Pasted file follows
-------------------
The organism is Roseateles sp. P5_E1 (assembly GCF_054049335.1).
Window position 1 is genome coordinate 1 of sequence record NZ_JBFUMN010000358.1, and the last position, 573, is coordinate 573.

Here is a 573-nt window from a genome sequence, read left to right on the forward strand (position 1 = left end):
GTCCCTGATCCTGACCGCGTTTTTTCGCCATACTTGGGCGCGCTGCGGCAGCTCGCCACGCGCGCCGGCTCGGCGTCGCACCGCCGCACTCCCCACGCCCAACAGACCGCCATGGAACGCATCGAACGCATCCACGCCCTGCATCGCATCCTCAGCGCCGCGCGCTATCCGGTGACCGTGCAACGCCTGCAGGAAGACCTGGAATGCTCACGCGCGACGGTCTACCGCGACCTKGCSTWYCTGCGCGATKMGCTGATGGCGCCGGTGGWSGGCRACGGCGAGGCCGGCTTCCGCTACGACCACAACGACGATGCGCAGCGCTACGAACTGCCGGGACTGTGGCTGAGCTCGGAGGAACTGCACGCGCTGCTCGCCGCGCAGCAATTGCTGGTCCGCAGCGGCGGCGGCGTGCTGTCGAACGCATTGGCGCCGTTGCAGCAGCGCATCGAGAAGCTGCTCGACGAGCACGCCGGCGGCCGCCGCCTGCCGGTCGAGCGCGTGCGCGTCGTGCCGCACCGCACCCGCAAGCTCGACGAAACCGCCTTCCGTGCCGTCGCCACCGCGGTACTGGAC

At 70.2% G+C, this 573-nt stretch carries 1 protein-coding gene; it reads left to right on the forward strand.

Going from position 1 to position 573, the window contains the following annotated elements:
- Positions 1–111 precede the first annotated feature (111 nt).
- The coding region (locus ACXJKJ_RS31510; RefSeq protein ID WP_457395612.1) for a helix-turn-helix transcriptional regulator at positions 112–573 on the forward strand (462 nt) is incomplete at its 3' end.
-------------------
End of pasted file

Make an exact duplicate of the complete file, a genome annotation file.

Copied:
The organism is Roseateles sp. P5_E1 (assembly GCF_054049335.1).
Window position 1 is genome coordinate 1 of sequence record NZ_JBFUMN010000358.1, and the last position, 573, is coordinate 573.

Here is a 573-nt window from a genome sequence, read left to right on the forward strand (position 1 = left end):
GTCCCTGATCCTGACCGCGTTTTTTCGCCATACTTGGGCGCGCTGCGGCAGCTCGCCACGCGCGCCGGCTCGGCGTCGCACCGCCGCACTCCCCACGCCCAACAGACCGCCATGGAACGCATCGAACGCATCCACGCCCTGCATCGCATCCTCAGCGCCGCGCGCTATCCGGTGACCGTGCAACGCCTGCAGGAAGACCTGGAATGCTCACGCGCGACGGTCTACCGCGACCTKGCSTWYCTGCGCGATKMGCTGATGGCGCCGGTGGWSGGCRACGGCGAGGCCGGCTTCCGCTACGACCACAACGACGATGCGCAGCGCTACGAACTGCCGGGACTGTGGCTGAGCTCGGAGGAACTGCACGCGCTGCTCGCCGCGCAGCAATTGCTGGTCCGCAGCGGCGGCGGCGTGCTGTCGAACGCATTGGCGCCGTTGCAGCAGCGCATCGAGAAGCTGCTCGACGAGCACGCCGGCGGCCGCCGCCTGCCGGTCGAGCGCGTGCGCGTCGTGCCGCACCGCACCCGCAAGCTCGACGAAACCGCCTTCCGTGCCGTCGCCACCGCGGTACTGGAC

At 70.2% G+C, this 573-nt stretch carries 1 protein-coding gene; it reads left to right on the forward strand.

Going from position 1 to position 573, the window contains the following annotated elements:
- Positions 1–111 precede the first annotated feature (111 nt).
- The coding region (locus ACXJKJ_RS31510; RefSeq protein ID WP_457395612.1) for a helix-turn-helix transcriptional regulator at positions 112–573 on the forward strand (462 nt) is incomplete at its 3' end.